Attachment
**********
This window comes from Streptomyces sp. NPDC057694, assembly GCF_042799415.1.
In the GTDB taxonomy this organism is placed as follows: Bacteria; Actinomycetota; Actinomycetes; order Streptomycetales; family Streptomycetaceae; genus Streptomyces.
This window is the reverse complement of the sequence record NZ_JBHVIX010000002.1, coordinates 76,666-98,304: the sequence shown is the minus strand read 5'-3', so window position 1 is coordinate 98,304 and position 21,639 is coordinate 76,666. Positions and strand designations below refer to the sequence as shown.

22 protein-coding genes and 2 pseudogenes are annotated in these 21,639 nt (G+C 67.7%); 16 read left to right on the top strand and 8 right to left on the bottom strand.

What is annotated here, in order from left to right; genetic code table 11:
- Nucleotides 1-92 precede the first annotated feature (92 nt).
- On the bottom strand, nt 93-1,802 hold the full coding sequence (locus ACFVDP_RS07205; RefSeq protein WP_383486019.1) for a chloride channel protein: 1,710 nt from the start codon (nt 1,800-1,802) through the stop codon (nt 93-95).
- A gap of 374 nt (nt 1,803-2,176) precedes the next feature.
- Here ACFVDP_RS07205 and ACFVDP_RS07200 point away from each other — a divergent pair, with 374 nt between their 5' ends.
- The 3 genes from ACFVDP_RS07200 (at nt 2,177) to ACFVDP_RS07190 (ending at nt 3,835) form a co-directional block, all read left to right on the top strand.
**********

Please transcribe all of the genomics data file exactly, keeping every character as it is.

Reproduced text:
This window comes from Streptomyces sp. NPDC057694, assembly GCF_042799415.1.
In the GTDB taxonomy this organism is placed as follows: Bacteria; Actinomycetota; Actinomycetes; order Streptomycetales; family Streptomycetaceae; genus Streptomyces.
This window is the reverse complement of the sequence record NZ_JBHVIX010000002.1, coordinates 76,666-98,304: the sequence shown is the minus strand read 5'-3', so window position 1 is coordinate 98,304 and position 21,639 is coordinate 76,666. Positions and strand designations below refer to the sequence as shown.

22 protein-coding genes and 2 pseudogenes are annotated in these 21,639 nt (G+C 67.7%); 16 read left to right on the top strand and 8 right to left on the bottom strand.

What is annotated here, in order from left to right; genetic code table 11:
- Nucleotides 1-92 precede the first annotated feature (92 nt).
- On the bottom strand, nt 93-1,802 hold the full coding sequence (locus ACFVDP_RS07205; RefSeq protein WP_383486019.1) for a chloride channel protein: 1,710 nt from the start codon (nt 1,800-1,802) through the stop codon (nt 93-95).
- A gap of 374 nt (nt 1,803-2,176) precedes the next feature.
- Here ACFVDP_RS07205 and ACFVDP_RS07200 point away from each other — a divergent pair, with 374 nt between their 5' ends.
- The 3 genes from ACFVDP_RS07200 (at nt 2,177) to ACFVDP_RS07190 (ending at nt 3,835) form a co-directional block, all read left to right on the top strand.